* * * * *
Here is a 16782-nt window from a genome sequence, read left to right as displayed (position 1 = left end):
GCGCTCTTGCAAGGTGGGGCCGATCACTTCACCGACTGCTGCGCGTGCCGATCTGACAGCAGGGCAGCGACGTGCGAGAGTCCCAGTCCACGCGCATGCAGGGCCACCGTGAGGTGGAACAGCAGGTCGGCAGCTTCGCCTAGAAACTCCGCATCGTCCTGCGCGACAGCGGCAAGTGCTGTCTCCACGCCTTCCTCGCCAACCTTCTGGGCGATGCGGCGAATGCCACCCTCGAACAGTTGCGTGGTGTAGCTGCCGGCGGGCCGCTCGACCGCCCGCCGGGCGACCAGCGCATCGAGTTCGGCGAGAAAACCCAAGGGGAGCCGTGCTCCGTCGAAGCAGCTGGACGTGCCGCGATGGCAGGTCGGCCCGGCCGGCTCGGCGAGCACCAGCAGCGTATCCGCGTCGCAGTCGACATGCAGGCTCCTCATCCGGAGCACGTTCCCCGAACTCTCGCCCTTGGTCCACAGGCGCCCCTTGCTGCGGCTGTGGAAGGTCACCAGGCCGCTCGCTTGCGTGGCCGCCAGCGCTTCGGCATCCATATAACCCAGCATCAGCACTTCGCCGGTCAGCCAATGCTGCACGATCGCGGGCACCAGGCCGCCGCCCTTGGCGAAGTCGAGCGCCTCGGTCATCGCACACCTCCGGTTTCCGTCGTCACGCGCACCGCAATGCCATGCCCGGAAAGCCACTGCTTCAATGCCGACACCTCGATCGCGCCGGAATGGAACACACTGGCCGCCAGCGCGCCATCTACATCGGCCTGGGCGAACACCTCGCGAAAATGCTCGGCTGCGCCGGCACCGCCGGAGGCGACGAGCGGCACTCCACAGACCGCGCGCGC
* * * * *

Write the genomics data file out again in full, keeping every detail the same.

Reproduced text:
Here is a 16782-nt window from a genome sequence, read left to right as displayed (position 1 = left end):
GCGCTCTTGCAAGGTGGGGCCGATCACTTCACCGACTGCTGCGCGTGCCGATCTGACAGCAGGGCAGCGACGTGCGAGAGTCCCAGTCCACGCGCATGCAGGGCCACCGTGAGGTGGAACAGCAGGTCGGCAGCTTCGCCTAGAAACTCCGCATCGTCCTGCGCGACAGCGGCAAGTGCTGTCTCCACGCCTTCCTCGCCAACCTTCTGGGCGATGCGGCGAATGCCACCCTCGAACAGTTGCGTGGTGTAGCTGCCGGCGGGCCGCTCGACCGCCCGCCGGGCGACCAGCGCATCGAGTTCGGCGAGAAAACCCAAGGGGAGCCGTGCTCCGTCGAAGCAGCTGGACGTGCCGCGATGGCAGGTCGGCCCGGCCGGCTCGGCGAGCACCAGCAGCGTATCCGCGTCGCAGTCGACATGCAGGCTCCTCATCCGGAGCACGTTCCCCGAACTCTCGCCCTTGGTCCACAGGCGCCCCTTGCTGCGGCTGTGGAAGGTCACCAGGCCGCTCGCTTGCGTGGCCGCCAGCGCTTCGGCATCCATATAACCCAGCATCAGCACTTCGCCGGTCAGCCAATGCTGCACGATCGCGGGCACCAGGCCGCCGCCCTTGGCGAAGTCGAGCGCCTCGGTCATCGCACACCTCCGGTTTCCGTCGTCACGCGCACCGCAATGCCATGCCCGGAAAGCCACTGCTTCAATGCCGACACCTCGATCGCGCCGGAATGGAACACACTGGCCGCCAGCGCGCCATCTACATCGGCCTGGGCGAACACCTCGCGAAAATGCTCGGCTGCGCCGGCACCGCCGGAGGCGACGAGCGGCACTCCACAGACCGCGCGCGC